Columbia Journalism School Names 2021 Postgraduate Reporting Fellows | Columbia Journalism School

Columbia Journalism School Names 2021 Postgraduate Reporting Fellows

Columbia Journalism Investigations (CJI), Columbia Journalism School’s postgraduate fellowship program, is proud to welcome nine new fellows for the 2021-2022 academic year. Drawn from recent J-School graduates, the 2021 fellows will engage in intensive, full-time investigations with CJI and its Cross-Borders Data and Global Migration Projects.

“We are thrilled to welcome this year’s cohort of postgraduate fellows to the CJI family,” Kristen Lombardi, CJI editor and program director, said. “These emerging investigative reporters represent all corners of the journalism school, from investigative reporting to data and the M.A. programs. They are coming together to learn the nuts and bolts of team-based investigations, collaborating with each other and professional news outlets to tell deeply reported stories in the public interest. We look forward to working with them and seeing their hard work come to fruition over the next year.”

Since 2014, CJI has served the dual mission of providing extraordinary recent graduates the opportunity to deepen their investigative skills while helping meet the gap for talent and investigative resources in today's newsrooms. The fully paid fellowship lasts from six months to one year, during which fellows partner with editors and senior reporters at leading news organizations to produce investigations that would not otherwise be possible.

The 2021 fellows join three uniquely focused verticals within the program: 

Columbia Journalism Investigations: This team pairs postgraduate fellows with an experienced investigative reporter and editor, as well as faculty, graduate students and others to produce deep investigations into urgent matters of public interest without respect to beat. Past fellows have published in National Public Radio, the Center for Public Integrity, ProPublica and The Guardian.

The 2021 Columbia Journalism Investigations fellows are Zak Cassel, '20 M.S. Stabile; Olga Loginova, '19 M.A. Science, and Alex Lubben, '21 M.A. Science. Julia Shipley, '20 M.A. Arts and Culture, who joined the CJI team in January, will continue in her current role. Learn more about the fellows, CJI director Kristen Lombardi and the fellowship.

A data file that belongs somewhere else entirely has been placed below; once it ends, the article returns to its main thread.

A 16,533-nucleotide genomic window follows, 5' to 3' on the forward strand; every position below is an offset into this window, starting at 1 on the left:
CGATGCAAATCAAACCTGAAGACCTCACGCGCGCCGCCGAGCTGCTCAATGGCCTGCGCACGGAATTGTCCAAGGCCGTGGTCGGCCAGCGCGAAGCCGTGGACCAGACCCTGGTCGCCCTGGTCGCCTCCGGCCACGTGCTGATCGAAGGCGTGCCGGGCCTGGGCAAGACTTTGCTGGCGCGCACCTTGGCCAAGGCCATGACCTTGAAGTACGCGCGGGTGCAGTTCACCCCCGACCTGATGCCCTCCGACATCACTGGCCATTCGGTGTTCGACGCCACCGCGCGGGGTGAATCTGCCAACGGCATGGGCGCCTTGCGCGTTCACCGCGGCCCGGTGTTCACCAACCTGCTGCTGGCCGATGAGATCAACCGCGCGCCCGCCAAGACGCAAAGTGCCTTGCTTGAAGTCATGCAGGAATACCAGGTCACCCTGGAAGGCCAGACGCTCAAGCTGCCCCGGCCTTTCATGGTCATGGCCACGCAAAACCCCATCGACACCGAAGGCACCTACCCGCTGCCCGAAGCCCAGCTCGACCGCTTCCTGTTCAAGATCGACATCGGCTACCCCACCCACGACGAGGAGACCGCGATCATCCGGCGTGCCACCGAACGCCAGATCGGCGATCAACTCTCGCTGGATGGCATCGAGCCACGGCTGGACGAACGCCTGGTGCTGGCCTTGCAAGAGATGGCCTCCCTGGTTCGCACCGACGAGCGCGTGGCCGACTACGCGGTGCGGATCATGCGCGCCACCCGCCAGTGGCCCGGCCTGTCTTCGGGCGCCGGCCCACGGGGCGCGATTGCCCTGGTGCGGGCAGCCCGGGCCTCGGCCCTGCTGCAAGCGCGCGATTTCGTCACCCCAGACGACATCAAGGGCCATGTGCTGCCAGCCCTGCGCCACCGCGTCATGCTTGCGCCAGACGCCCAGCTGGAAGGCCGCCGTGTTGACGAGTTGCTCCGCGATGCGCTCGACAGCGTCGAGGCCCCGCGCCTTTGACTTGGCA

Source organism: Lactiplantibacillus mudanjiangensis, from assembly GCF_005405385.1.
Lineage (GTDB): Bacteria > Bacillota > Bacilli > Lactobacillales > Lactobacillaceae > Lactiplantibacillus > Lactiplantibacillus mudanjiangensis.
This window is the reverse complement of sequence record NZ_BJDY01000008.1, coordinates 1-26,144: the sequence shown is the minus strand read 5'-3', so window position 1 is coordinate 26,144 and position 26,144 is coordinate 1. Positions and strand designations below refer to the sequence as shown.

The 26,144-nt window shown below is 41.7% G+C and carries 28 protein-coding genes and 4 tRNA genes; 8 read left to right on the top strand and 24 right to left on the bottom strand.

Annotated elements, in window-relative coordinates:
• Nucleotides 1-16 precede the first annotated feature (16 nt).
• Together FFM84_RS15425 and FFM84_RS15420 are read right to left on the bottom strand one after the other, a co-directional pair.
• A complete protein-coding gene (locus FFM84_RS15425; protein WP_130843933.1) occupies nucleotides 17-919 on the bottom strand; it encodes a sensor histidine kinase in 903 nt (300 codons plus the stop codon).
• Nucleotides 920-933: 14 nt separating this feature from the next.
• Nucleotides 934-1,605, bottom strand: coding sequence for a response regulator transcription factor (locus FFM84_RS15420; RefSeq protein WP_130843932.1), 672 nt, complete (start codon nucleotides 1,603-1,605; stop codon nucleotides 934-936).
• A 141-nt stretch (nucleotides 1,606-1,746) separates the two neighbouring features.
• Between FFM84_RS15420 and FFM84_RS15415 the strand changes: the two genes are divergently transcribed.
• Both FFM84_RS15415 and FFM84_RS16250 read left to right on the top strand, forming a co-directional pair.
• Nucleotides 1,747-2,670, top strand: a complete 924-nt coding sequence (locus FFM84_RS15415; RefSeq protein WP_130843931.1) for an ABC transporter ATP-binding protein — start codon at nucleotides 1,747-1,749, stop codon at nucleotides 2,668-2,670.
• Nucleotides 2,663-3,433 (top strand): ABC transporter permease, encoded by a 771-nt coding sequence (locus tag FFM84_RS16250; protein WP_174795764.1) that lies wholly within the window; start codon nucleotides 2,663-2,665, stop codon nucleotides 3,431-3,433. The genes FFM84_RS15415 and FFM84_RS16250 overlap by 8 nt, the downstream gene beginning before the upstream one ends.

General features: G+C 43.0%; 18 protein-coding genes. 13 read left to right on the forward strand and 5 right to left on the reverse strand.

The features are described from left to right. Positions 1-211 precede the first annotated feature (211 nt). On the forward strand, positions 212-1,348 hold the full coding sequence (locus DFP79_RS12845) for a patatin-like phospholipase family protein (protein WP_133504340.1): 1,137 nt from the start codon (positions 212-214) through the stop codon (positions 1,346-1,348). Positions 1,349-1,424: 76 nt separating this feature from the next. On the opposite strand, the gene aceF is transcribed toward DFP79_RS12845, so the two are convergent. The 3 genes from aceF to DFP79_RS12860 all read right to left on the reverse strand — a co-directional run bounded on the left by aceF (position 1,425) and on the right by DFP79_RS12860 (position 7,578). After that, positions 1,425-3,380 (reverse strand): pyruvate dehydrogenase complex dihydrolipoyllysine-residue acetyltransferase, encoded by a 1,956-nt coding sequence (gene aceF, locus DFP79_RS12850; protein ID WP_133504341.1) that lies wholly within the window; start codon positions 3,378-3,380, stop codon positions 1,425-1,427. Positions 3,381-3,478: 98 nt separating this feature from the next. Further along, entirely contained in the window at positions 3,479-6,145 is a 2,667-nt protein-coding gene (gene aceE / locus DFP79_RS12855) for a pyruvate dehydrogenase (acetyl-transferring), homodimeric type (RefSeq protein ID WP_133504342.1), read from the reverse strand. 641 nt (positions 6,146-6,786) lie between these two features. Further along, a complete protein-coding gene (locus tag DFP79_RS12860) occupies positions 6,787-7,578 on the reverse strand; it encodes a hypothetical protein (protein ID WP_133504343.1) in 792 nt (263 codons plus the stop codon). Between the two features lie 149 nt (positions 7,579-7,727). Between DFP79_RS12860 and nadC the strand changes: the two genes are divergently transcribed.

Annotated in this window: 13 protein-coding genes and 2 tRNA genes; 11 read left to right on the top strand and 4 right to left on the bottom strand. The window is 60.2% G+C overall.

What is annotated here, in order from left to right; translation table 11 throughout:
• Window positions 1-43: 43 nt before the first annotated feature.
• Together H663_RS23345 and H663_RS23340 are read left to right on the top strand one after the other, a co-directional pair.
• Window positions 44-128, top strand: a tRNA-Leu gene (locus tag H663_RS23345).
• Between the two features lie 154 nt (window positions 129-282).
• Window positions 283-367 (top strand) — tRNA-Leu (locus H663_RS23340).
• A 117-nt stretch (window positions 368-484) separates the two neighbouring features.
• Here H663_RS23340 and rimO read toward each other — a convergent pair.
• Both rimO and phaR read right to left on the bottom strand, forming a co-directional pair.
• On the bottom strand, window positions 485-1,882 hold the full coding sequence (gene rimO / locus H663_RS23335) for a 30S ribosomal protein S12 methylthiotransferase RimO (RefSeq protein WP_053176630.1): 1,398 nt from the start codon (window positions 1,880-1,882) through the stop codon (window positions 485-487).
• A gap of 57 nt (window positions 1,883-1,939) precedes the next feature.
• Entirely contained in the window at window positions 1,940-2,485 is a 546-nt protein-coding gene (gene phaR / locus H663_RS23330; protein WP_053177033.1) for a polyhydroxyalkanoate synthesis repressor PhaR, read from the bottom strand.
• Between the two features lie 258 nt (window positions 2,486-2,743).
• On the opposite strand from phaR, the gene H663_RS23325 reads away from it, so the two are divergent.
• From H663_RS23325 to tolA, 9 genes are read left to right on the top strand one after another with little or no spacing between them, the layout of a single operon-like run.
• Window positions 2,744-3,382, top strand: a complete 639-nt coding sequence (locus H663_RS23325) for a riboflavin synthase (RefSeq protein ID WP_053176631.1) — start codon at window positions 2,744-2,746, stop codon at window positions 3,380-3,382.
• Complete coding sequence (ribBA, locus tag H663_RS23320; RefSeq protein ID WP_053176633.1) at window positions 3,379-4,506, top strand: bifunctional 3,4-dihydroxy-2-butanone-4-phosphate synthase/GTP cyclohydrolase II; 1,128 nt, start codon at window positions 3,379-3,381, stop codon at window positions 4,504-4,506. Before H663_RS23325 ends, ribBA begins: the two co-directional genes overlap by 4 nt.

CJI fellows (l-r): Zak Cassel, Olga Loginova, Alex Lubbin and Julia Shipley
CJI fellows (l-r): Zak Cassel, Olga Loginova, Alex Lubben and Julia Shipley

The Cross-Borders Data Project: Comprising the global arm of CJI, this fellowship offers recent graduates the opportunity to apply their data and investigative skills to produce global stories of public interest in collaboration with international reporters and news organizations, including the International Consortium of Investigative Journalists (ICIJ), the Organized Crime and Corruption Reporting Project (OCCRP) and the Latin American Center for Investigating Reporting (CLIP).  Past stories have been published in The New Yorker, ProPublica, Univision, WNYC and NBC News.

Joining project supervisor Giannina Segnini are Marco Dalla Stella, ‘21 M.S.; Mathilde Berg Utzon, ‘21 M.A. Politics, and Sheridan Wall, ‘21 M.S. Data. Learn about the Cross-Borders Data Project and the fellows.


Cross-Borders Data Project fellows (l-r): Marco Dalla Stella, Mathilde Berg Utzon and Sheridan Wall
Cross-Borders Data Project fellows (l-r): Marco Dalla Stella, Mathilde Berg Utzon and Sheridan Wall